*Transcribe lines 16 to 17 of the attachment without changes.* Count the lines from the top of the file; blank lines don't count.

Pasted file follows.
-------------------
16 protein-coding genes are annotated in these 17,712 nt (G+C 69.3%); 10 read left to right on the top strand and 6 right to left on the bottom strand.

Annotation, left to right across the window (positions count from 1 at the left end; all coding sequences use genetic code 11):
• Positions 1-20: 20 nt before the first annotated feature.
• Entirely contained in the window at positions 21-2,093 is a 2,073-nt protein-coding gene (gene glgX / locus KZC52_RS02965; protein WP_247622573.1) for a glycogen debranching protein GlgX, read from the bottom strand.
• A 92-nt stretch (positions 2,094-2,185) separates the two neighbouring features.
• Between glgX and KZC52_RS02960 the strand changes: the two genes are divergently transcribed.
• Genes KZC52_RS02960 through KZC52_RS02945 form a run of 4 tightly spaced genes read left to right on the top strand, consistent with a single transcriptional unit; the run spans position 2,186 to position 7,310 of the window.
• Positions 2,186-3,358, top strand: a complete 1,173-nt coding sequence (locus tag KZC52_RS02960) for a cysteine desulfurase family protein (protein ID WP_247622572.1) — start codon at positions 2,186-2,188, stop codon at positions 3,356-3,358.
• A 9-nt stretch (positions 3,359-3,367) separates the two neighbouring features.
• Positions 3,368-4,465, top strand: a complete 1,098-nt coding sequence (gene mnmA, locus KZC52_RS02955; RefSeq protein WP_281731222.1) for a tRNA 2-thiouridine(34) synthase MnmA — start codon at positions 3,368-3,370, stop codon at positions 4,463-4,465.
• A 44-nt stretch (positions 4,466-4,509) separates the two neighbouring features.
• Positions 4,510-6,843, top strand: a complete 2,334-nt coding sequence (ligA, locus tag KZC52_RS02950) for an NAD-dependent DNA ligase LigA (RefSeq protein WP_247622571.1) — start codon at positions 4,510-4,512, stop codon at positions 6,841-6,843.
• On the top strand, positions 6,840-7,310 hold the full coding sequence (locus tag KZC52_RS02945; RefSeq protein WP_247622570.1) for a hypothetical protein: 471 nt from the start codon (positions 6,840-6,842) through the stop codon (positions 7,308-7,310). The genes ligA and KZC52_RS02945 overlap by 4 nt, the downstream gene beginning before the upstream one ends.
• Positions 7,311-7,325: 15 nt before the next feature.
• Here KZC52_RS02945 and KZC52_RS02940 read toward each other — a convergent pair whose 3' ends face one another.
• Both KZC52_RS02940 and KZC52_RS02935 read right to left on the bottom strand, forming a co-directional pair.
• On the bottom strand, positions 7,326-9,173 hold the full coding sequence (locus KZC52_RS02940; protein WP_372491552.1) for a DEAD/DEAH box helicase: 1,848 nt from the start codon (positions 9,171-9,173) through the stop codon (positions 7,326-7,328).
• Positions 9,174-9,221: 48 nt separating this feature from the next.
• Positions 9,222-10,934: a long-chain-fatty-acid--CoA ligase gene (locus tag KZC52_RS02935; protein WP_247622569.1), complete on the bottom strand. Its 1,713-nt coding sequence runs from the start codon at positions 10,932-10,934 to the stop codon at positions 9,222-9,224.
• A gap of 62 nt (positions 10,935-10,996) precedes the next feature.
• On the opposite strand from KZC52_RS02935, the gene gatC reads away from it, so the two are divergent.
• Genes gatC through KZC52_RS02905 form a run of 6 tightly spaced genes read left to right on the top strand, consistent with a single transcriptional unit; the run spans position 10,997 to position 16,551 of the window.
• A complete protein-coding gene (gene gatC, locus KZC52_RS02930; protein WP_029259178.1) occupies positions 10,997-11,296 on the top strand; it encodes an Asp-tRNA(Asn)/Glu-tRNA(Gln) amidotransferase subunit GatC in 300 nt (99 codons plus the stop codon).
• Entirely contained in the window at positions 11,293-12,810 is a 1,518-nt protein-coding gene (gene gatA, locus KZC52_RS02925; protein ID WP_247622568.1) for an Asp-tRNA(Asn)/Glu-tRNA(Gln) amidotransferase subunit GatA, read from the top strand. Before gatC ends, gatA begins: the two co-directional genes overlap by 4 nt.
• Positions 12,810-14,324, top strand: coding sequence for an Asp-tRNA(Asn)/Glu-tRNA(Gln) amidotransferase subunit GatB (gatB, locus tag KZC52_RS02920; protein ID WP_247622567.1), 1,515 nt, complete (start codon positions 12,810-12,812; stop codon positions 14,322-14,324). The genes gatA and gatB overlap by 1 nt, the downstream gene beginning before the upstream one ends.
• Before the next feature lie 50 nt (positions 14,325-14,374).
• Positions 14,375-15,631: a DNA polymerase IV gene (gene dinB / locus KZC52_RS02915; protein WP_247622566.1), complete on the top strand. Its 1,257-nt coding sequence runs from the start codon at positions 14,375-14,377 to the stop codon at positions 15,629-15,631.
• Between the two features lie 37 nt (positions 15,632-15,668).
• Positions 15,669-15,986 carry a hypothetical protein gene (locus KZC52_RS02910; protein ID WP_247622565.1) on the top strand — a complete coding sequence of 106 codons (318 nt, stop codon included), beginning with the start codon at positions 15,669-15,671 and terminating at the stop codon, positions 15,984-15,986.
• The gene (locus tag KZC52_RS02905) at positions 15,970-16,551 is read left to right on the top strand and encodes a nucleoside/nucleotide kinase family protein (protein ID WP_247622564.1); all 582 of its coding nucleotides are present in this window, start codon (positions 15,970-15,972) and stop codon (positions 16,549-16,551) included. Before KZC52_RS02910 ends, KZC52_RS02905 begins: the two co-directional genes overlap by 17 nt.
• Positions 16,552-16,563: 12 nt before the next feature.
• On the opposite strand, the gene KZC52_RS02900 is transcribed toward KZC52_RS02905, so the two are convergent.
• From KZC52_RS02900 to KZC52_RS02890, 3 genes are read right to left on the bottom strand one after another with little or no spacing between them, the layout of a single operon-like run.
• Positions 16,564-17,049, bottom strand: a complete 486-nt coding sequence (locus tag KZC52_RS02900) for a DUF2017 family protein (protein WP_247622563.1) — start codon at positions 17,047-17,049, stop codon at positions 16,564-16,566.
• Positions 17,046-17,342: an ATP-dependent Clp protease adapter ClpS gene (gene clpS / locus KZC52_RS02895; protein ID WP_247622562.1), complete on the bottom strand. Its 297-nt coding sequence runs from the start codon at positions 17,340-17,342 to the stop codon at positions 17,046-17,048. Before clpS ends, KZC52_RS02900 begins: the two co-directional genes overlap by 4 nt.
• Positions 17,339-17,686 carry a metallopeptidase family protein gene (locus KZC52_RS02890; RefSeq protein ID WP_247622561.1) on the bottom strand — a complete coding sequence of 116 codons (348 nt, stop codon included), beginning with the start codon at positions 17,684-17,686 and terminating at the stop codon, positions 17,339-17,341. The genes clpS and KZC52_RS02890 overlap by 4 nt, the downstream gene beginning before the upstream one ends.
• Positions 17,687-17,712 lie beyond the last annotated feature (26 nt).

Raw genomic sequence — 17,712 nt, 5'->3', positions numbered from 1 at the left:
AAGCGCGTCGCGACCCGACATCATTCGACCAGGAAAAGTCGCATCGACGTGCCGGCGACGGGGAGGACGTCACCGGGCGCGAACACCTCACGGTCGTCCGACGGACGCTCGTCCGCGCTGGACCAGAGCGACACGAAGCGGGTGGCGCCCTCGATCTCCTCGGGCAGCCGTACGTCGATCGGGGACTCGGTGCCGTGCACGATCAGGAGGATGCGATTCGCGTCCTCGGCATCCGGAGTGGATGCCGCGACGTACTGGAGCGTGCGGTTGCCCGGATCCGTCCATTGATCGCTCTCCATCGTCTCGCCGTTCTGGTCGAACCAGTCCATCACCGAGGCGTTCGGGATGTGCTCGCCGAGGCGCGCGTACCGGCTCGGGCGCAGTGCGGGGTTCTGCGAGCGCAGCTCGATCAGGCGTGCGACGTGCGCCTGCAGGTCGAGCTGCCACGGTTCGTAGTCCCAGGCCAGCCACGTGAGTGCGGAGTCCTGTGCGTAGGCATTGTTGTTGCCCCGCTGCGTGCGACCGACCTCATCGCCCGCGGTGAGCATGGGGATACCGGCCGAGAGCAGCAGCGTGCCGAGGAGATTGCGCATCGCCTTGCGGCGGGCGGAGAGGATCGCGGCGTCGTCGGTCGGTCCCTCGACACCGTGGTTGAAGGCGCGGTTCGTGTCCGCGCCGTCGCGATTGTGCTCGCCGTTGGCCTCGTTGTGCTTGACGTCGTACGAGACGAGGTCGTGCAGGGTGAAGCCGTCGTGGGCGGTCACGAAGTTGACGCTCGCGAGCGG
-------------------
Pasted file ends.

• Both KZC52_RS02940 and KZC52_RS02935 read right to left on the bottom strand, forming a co-directional pair.
• On the bottom strand, positions 7,326-9,173 hold the full coding sequence (locus KZC52_RS02940; protein WP_372491552.1) for a DEAD/DEAH box helicase: 1,848 nt from the start codon (positions 9,171-9,173) through the stop codon (positions 7,326-7,328).